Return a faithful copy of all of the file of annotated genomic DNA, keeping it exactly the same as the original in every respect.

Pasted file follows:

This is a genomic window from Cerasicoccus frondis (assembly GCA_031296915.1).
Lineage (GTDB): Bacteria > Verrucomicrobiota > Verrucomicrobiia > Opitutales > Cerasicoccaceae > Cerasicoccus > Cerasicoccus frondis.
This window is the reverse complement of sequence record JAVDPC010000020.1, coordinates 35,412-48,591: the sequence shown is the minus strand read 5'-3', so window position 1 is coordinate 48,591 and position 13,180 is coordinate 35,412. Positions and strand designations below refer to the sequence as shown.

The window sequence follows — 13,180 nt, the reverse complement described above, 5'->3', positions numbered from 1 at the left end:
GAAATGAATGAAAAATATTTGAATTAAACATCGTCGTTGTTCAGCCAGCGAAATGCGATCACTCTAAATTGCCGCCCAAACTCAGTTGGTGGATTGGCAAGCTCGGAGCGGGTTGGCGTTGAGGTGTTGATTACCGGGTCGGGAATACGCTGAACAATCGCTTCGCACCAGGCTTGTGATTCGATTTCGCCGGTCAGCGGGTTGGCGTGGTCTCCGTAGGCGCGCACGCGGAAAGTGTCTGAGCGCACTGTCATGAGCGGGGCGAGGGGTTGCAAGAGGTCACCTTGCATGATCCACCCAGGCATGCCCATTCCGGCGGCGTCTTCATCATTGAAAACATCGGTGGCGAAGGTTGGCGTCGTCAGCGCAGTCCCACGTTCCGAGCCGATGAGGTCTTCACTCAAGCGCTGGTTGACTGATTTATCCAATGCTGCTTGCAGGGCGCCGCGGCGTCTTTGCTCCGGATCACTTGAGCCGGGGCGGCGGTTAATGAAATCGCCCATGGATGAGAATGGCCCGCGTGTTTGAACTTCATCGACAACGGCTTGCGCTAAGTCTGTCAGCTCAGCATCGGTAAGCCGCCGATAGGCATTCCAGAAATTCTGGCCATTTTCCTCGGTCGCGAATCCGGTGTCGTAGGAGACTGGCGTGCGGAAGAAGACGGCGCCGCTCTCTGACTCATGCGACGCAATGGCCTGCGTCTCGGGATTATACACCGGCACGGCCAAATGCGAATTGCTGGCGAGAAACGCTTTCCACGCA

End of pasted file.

This is a genomic window from Cerasicoccus frondis (assembly GCA_031296915.1).
Lineage (GTDB): Bacteria > Verrucomicrobiota > Verrucomicrobiia > Opitutales > Cerasicoccaceae > Cerasicoccus > Cerasicoccus frondis.
This window is the reverse complement of sequence record JAVDPC010000020.1, coordinates 35,412-48,591: the sequence shown is the minus strand read 5'-3', so window position 1 is coordinate 48,591 and position 13,180 is coordinate 35,412. Positions and strand designations below refer to the sequence as shown.

The window sequence follows — 13,180 nt, the reverse complement described above, 5'->3', positions numbered from 1 at the left end:
GAAATGAATGAAAAATATTTGAATTAAACATCGTCGTTGTTCAGCCAGCGAAATGCGATCACTCTAAATTGCCGCCCAAACTCAGTTGGTGGATTGGCAAGCTCGGAGCGGGTTGGCGTTGAGGTGTTGATTACCGGGTCGGGAATACGCTGAACAATCGCTTCGCACCAGGCTTGTGATTCGATTTCGCCGGTCAGCGGGTTGGCGTGGTCTCCGTAGGCGCGCACGCGGAAAGTGTCTGAGCGCACTGTCATGAGCGGGGCGAGGGGTTGCAAGAGGTCACCTTGCATGATCCACCCAGGCATGCCCATTCCGGCGGCGTCTTCATCATTGAAAACATCGGTGGCGAAGGTTGGCGTCGTCAGCGCAGTCCCACGTTCCGAGCCGATGAGGTCTTCACTCAAGCGCTGGTTGACTGATTTATCCAATGCTGCTTGCAGGGCGCCGCGGCGTCTTTGCTCCGGATCACTTGAGCCGGGGCGGCGGTTAATGAAATCGCCCATGGATGAGAATGGCCCGCGTGTTTGAACTTCATCGACAACGGCTTGCGCTAAGTCTGTCAGCTCAGCATCGGTAAGCCGCCGATAGGCATTCCAGAAATTCTGGCCATTTTCCTCGGTCGCGAATCCGGTGTCGTAGGAGACTGGCGTGCGGAAGAAGACGGCGCCGCTCTCTGACTCATGCGACGCAATGGCCTGCGTCTCGGGATTATACACCGGCACGGCCAAATGCGAATTGCTGGCGAGAAACGCTTTCCACGCA